- Demand forecasting: using historical data and predictive analytics, ERP systems may improve demand forecasting. This is crucial when dealing with supply chain delays because it allows adjustment of production levels and inventory levels to meet variable demand.
- Supplier collaboration: supplier cooperation tools are often integrated into ERP systems. Working closely with suppliers and sharing data enables companies to have a better picture of their current situation and collaborate on contingency plans in the case of an interruption.
- Inventory control: ERP systems may assist in optimising inventory levels. Having a clear view of your inventory and the ability to change it in real time may assist in managing shortages or surpluses more effectively during disruptions.
- Production scheduling: ERP systems help in the optimisation of production planning by accounting for interruptions and fluctuations in demand. This helps to maintain production efficiency in the face of interruptions.
- Logistics management: ERP systems may help in the management of distribution and logistics networks. Companies may use real-time tracking and route optimisation to adapt to changes in transportation and shipping.
- Quality control: with supply networks disrupted, it is vital to ensure product quality. ERP systems may help to manage and maintain quality standards and compliance, reducing the likelihood of errors caused by rushed manufacturing or supplier changes.
- Risk assessment and scenario planning: risk assessment and scenario planning may be aided by ERP systems. This allows to model the effects of disruptions and design mitigating strategies.
It is critical to acknowledge that, although ERP systems may be very beneficial, they are not a complete solution on their own. Companies should also develop comprehensive risk mitigation strategies, diversify sources, and have contingency plans in place to cope with a range of scenarios.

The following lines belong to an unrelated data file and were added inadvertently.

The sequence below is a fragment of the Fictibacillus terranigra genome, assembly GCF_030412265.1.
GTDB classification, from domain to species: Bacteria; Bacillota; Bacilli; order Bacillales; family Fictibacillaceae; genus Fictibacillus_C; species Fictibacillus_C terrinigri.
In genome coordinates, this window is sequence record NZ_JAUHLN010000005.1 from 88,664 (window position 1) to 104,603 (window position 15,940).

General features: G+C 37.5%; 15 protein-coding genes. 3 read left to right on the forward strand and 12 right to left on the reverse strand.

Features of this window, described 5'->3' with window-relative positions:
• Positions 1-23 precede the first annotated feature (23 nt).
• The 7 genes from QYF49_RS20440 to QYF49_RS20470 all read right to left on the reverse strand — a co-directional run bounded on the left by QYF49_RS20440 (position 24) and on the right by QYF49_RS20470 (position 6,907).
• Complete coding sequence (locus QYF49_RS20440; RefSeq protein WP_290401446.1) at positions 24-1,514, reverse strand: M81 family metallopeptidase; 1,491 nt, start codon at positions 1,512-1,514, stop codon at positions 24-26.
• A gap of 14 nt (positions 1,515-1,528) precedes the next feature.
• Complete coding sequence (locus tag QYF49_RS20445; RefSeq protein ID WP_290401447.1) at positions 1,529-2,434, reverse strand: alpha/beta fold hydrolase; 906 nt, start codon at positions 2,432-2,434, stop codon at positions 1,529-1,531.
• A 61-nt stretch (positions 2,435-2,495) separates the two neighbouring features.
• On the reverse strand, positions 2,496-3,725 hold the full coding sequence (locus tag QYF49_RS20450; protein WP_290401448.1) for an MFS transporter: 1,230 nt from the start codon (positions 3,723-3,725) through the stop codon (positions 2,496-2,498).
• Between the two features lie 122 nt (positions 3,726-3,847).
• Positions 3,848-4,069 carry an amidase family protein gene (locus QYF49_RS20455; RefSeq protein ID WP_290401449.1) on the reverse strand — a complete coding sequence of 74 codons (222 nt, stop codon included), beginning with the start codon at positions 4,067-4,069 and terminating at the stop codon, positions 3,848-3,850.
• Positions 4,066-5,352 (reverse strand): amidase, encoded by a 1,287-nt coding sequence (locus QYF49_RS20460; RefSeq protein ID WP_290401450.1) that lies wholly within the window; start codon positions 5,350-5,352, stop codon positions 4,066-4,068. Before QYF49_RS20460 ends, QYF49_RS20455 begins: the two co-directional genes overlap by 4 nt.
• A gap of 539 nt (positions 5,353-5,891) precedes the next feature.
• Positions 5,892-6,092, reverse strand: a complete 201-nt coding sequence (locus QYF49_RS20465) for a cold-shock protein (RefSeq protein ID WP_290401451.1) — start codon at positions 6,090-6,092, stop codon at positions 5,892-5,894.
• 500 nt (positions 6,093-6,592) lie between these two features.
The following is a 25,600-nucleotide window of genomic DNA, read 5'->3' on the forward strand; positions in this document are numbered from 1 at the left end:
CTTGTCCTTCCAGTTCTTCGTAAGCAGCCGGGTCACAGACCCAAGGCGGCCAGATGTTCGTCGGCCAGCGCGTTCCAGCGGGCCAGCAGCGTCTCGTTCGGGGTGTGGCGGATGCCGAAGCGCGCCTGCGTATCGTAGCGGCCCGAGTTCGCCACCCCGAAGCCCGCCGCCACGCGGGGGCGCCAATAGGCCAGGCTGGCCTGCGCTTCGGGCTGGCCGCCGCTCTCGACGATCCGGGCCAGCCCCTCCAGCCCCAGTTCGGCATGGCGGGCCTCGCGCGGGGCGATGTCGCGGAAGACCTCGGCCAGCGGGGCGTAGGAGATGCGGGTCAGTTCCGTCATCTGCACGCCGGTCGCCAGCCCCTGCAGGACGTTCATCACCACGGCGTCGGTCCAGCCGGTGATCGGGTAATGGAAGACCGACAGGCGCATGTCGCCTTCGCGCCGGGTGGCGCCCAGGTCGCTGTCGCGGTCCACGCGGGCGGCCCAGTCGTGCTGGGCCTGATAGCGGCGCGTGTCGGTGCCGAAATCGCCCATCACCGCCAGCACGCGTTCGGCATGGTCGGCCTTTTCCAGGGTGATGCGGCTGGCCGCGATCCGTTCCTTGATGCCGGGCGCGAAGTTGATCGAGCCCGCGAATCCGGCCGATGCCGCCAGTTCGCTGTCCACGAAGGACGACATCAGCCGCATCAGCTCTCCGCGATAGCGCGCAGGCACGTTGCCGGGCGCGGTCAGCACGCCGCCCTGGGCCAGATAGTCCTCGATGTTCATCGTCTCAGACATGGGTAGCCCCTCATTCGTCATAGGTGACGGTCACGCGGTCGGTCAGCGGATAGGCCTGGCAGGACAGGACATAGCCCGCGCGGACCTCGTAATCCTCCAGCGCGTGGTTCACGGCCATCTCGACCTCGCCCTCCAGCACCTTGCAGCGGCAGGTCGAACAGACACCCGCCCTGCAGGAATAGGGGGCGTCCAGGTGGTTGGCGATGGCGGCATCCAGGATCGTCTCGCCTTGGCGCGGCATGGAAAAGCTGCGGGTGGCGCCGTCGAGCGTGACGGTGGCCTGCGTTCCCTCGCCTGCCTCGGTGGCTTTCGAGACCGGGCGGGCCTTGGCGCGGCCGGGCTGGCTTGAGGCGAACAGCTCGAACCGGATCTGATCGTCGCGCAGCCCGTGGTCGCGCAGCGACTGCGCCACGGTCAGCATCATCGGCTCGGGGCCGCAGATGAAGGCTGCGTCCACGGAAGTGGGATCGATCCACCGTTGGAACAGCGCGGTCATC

China’s COVID-19 ‘zero tolerance’ policies have sent shockwaves across global supply networks. While the severe measures helped to prevent the spread of the virus, they created significant obstacles for overseas businesses and the UK was not an exception. These restrictions had far-reaching implications, influencing not just manufacturing and production but also logistics, inventory management, and supply chain resilience overall.
Companies have been forced to react rapidly, using a range of risk-mitigation strategies to minimise the risks associated with these shocks, diversifying suppliers, improving inventory management, using technology such as ERP systems, and encouraging increased contact with partners and suppliers.
While these strategies have helped companies navigate the turbulent waters of supply chain interruptions, it is obvious that flexibility and the ability to respond swiftly to changing situations are more crucial than ever. It is clear that supply chain flexibility, real-time data visibility, and proactive risk management are vital for mitigating future risks and the challenges highlighted by China’s ‘zero tolerance’ COVID-19 rules.
In an unpredictable world, businesses must remain agile and resilient in order to thrive and meet the expectations of consumers worldwide. Navigating the ongoing consequences of COVID-19 and China’s stringent regulations requires not just technological innovation, but also strategic planning, extensive risk assessment, and collaboration with all stakeholders.
Lessons learned from this incident will very certainly have an impact on the future of global supply chains, ushering in a paradigm shift towards enhanced agility and readiness for unforeseen disruptions.
In the context of ERP, keeping a business agile is a strategic imperative. All of the challenges discussed here point towards the need for any international trading organisation to possess the ability to adapt to change. Acumatica Cloud ERP offers such an ability and if these issues reflect the challenges that your company is facing and you’re considering the role that ERP can play, reach out to Arcus Universe and we can discuss how our solution can help you.